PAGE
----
In Rainbows

Gay rights activists painted a rainbow on the Moscow headquarters of the governing United Russia party after a draft law cast a shadow over gay rights in St. Petersburg.

The rainbow motif was complemented by the slogan, you cannot ban us.

The draft law, which is specific to St. Petersburg was approved in its second reading in February bu city councillors.

Under the terms of the project, gay pride parades and the discussion or promotion of gay lifestyles could all be punishable by law, if children are affected.

This homosexual propaganda, as it is defined, is characterised as enticements, positive opinions and comments.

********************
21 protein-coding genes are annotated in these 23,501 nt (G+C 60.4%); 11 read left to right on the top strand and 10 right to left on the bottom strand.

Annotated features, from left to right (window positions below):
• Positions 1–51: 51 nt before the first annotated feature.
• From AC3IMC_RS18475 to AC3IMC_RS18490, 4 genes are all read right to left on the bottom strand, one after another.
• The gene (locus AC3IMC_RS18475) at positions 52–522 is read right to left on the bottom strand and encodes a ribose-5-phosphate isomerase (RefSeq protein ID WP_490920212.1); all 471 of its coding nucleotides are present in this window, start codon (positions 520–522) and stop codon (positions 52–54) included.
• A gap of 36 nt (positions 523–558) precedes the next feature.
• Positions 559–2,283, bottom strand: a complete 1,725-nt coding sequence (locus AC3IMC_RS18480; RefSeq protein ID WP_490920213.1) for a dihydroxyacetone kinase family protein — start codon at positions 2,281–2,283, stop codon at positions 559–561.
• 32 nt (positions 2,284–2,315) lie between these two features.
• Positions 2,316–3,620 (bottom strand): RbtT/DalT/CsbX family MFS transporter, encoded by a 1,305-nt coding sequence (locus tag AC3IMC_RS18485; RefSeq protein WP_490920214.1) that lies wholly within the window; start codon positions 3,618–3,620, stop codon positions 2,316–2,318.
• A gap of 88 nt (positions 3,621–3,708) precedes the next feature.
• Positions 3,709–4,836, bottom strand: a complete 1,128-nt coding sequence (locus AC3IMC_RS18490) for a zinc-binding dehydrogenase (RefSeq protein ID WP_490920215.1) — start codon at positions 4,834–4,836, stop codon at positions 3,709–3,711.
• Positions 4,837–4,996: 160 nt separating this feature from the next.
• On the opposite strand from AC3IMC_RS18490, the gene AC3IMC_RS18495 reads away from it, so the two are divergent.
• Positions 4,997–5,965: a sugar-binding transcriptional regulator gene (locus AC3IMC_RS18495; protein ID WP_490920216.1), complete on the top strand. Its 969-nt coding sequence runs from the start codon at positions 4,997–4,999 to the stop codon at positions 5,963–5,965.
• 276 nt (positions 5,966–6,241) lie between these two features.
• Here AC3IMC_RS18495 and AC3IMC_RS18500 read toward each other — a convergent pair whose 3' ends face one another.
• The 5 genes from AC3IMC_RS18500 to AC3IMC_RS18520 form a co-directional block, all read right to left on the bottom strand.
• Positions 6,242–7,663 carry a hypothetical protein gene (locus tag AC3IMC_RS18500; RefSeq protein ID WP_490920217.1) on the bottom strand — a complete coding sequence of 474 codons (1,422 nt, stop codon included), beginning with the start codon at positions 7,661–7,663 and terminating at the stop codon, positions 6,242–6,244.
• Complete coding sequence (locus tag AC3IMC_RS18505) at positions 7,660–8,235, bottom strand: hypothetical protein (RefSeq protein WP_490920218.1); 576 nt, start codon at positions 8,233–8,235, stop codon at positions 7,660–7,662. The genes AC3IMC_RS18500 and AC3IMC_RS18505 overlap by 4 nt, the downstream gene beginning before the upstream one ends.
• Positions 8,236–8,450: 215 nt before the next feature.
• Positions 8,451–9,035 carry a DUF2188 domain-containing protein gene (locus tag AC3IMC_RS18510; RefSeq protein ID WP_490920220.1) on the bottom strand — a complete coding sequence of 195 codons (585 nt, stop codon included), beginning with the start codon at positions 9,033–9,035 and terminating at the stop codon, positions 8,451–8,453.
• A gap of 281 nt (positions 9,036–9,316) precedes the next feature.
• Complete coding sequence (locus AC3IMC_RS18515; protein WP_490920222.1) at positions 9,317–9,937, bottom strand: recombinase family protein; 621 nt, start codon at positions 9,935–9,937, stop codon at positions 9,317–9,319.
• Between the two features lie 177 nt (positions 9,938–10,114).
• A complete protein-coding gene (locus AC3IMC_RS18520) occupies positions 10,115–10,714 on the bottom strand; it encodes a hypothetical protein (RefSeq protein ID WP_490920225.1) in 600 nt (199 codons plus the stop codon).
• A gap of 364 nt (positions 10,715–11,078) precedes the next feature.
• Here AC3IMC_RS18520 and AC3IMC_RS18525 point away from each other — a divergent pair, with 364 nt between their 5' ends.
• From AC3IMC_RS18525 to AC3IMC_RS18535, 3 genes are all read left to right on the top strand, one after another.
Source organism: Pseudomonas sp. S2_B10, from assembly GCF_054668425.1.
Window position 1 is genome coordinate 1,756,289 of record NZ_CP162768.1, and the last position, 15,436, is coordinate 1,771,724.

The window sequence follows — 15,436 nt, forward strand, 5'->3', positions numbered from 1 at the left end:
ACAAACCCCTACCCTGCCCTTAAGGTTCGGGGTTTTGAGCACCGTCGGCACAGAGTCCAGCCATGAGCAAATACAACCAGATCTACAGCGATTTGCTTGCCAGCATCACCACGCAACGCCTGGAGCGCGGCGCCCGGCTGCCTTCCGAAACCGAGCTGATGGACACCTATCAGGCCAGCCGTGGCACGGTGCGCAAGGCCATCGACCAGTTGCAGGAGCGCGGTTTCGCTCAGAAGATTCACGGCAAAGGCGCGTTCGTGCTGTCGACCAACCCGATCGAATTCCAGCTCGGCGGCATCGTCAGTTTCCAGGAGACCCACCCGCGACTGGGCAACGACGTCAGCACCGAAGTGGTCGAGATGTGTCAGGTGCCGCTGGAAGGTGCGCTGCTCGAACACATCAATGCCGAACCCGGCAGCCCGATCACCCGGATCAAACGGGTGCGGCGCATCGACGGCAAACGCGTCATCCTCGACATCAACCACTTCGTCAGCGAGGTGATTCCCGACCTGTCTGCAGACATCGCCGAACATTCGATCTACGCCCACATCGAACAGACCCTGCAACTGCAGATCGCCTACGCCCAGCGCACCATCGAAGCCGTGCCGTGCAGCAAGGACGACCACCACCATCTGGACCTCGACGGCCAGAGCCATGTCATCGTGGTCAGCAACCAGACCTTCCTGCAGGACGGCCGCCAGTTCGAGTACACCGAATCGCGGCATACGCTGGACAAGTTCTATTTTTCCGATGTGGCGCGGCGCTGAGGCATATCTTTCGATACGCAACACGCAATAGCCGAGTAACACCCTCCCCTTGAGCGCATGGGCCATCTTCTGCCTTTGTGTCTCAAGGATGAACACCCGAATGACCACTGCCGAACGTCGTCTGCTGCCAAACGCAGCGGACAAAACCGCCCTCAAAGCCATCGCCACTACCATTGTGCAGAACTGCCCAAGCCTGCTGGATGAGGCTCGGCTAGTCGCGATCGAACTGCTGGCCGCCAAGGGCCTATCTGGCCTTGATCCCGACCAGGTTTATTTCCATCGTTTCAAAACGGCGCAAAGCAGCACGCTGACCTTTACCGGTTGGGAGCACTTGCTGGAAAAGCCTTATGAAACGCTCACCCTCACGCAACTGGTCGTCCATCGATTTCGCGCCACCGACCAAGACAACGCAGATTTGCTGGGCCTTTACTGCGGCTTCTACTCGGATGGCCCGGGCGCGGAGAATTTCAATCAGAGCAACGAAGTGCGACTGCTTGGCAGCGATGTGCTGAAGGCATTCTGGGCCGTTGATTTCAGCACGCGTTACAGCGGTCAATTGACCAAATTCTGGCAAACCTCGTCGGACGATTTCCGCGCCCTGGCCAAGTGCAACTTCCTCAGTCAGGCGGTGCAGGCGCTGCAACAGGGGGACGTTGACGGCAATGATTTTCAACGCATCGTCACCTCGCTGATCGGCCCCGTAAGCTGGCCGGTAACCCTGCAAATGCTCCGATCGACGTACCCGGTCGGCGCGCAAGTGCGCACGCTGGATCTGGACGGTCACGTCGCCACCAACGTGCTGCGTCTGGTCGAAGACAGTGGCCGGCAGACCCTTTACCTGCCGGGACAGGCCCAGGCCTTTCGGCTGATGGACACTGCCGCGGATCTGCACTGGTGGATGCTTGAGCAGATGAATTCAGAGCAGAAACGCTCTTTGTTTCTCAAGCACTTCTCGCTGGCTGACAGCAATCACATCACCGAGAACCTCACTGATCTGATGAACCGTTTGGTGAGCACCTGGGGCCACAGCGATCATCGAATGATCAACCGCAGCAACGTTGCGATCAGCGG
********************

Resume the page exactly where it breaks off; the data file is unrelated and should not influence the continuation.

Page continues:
Prior to the emergence of the draft law, travel guides had hailed St Petersburg as the most gay-friendly city in Russia.

This bill, which would violate Russia's own constitution as well as any number of international treaties, is an outrageous attack on the freedom of expression for all Russians - straight and gay. It must not be allowed to stand, said Andre Banks, executive director of the website.

The portal claims that new legislation could crush the gay rights movement in the city.

In Russias most cosmopolitan city, home to some of the countrys most established gay rights organizations, it could soon be a criminal offence punishable by heavy fines to publish or distribute anything LGBT related, the organisation argues.


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